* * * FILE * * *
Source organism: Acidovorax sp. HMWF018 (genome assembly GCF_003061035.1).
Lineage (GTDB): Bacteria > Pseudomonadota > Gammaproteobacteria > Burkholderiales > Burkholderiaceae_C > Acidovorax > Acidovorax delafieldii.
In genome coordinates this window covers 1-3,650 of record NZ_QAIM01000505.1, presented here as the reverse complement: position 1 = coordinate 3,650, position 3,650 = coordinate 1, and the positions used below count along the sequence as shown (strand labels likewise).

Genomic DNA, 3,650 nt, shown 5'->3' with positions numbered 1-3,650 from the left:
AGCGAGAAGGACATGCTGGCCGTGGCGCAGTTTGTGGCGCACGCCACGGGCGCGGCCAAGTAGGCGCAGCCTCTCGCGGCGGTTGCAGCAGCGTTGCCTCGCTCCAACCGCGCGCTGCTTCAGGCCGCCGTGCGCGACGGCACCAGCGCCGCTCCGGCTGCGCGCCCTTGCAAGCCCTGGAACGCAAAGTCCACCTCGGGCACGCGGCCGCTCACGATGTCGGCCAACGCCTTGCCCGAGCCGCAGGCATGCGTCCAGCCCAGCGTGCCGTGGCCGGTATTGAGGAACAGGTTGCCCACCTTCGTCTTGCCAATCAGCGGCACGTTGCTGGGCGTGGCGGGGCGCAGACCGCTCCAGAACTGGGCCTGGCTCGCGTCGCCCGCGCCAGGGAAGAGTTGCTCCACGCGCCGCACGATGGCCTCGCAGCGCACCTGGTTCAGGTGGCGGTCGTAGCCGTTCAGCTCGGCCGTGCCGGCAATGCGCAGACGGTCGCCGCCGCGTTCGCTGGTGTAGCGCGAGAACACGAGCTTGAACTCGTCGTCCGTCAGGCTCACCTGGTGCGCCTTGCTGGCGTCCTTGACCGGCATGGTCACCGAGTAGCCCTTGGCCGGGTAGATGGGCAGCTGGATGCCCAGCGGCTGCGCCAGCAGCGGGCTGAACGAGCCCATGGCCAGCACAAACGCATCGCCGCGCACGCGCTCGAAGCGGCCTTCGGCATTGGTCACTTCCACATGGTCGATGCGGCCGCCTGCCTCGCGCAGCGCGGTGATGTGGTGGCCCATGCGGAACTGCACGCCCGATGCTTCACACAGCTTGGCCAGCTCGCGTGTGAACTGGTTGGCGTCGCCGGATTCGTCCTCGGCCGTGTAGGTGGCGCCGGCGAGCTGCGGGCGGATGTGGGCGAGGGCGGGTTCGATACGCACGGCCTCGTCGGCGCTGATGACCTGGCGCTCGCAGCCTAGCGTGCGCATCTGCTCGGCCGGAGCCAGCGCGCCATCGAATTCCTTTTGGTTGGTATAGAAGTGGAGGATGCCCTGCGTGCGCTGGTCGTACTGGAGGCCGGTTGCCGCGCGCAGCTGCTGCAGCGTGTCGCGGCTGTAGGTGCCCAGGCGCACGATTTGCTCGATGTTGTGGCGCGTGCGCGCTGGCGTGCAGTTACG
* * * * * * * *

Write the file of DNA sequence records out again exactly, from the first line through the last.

Source organism: Acidovorax sp. HMWF018 (genome assembly GCF_003061035.1).
Lineage (GTDB): Bacteria > Pseudomonadota > Gammaproteobacteria > Burkholderiales > Burkholderiaceae_C > Acidovorax > Acidovorax delafieldii.
In genome coordinates this window covers 1-3,650 of record NZ_QAIM01000505.1, presented here as the reverse complement: position 1 = coordinate 3,650, position 3,650 = coordinate 1, and the positions used below count along the sequence as shown (strand labels likewise).

Genomic DNA, 3,650 nt, shown 5'->3' with positions numbered 1-3,650 from the left:
AGCGAGAAGGACATGCTGGCCGTGGCGCAGTTTGTGGCGCACGCCACGGGCGCGGCCAAGTAGGCGCAGCCTCTCGCGGCGGTTGCAGCAGCGTTGCCTCGCTCCAACCGCGCGCTGCTTCAGGCCGCCGTGCGCGACGGCACCAGCGCCGCTCCGGCTGCGCGCCCTTGCAAGCCCTGGAACGCAAAGTCCACCTCGGGCACGCGGCCGCTCACGATGTCGGCCAACGCCTTGCCCGAGCCGCAGGCATGCGTCCAGCCCAGCGTGCCGTGGCCGGTATTGAGGAACAGGTTGCCCACCTTCGTCTTGCCAATCAGCGGCACGTTGCTGGGCGTGGCGGGGCGCAGACCGCTCCAGAACTGGGCCTGGCTCGCGTCGCCCGCGCCAGGGAAGAGTTGCTCCACGCGCCGCACGATGGCCTCGCAGCGCACCTGGTTCAGGTGGCGGTCGTAGCCGTTCAGCTCGGCCGTGCCGGCAATGCGCAGACGGTCGCCGCCGCGTTCGCTGGTGTAGCGCGAGAACACGAGCTTGAACTCGTCGTCCGTCAGGCTCACCTGGTGCGCCTTGCTGGCGTCCTTGACCGGCATGGTCACCGAGTAGCCCTTGGCCGGGTAGATGGGCAGCTGGATGCCCAGCGGCTGCGCCAGCAGCGGGCTGAACGAGCCCATGGCCAGCACAAACGCATCGCCGCGCACGCGCTCGAAGCGGCCTTCGGCATTGGTCACTTCCACATGGTCGATGCGGCCGCCTGCCTCGCGCAGCGCGGTGATGTGGTGGCCCATGCGGAACTGCACGCCCGATGCTTCACACAGCTTGGCCAGCTCGCGTGTGAACTGGTTGGCGTCGCCGGATTCGTCCTCGGCCGTGTAGGTGGCGCCGGCGAGCTGCGGGCGGATGTGGGCGAGGGCGGGTTCGATACGCACGGCCTCGTCGGCGCTGATGACCTGGCGCTCGCAGCCTAGCGTGCGCATCTGCTCGGCCGGAGCCAGCGCGCCATCGAATTCCTTTTGGTTGGTATAGAAGTGGAGGATGCCCTGCGTGCGCTGGTCGTACTGGAGGCCGGTTGCCGCGCGCAGCTGCTGCAGCGTGTCGCGGCTGTAGGTGCCCAGGCGCACGATTTGCTCGATGTTGTGGCGCGTGCGCGCTGGCGTGCAGTTACG